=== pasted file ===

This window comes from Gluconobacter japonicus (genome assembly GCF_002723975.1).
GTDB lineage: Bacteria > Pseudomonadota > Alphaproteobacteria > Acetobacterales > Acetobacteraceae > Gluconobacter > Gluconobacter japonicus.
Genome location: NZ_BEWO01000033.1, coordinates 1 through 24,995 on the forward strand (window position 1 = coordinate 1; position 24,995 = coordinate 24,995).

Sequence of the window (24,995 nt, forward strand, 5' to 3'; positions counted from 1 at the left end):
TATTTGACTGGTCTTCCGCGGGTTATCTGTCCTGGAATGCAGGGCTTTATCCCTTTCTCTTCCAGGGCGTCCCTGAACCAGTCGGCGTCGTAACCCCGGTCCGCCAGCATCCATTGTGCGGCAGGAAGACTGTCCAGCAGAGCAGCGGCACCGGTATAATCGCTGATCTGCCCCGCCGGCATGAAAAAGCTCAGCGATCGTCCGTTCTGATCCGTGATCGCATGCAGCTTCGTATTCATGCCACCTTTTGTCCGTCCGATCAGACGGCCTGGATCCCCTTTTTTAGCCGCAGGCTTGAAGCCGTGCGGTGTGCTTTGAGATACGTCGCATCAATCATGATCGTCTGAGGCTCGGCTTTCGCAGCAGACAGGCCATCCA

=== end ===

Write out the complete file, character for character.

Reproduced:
This window comes from Gluconobacter japonicus (genome assembly GCF_002723975.1).
GTDB lineage: Bacteria > Pseudomonadota > Alphaproteobacteria > Acetobacterales > Acetobacteraceae > Gluconobacter > Gluconobacter japonicus.
Genome location: NZ_BEWO01000033.1, coordinates 1 through 24,995 on the forward strand (window position 1 = coordinate 1; position 24,995 = coordinate 24,995).

Sequence of the window (24,995 nt, forward strand, 5' to 3'; positions counted from 1 at the left end):
TATTTGACTGGTCTTCCGCGGGTTATCTGTCCTGGAATGCAGGGCTTTATCCCTTTCTCTTCCAGGGCGTCCCTGAACCAGTCGGCGTCGTAACCCCGGTCCGCCAGCATCCATTGTGCGGCAGGAAGACTGTCCAGCAGAGCAGCGGCACCGGTATAATCGCTGATCTGCCCCGCCGGCATGAAAAAGCTCAGCGATCGTCCGTTCTGATCCGTGATCGCATGCAGCTTCGTATTCATGCCACCTTTTGTCCGTCCGATCAGACGGCCTGGATCCCCTTTTTTAGCCGCAGGCTTGAAGCCGTGCGGTGTGCTTTGAGATACGTCGCATCAATCATGATCGTCTGAGGCTCGGCTTTCGCAGCAGACAGGCCATCCA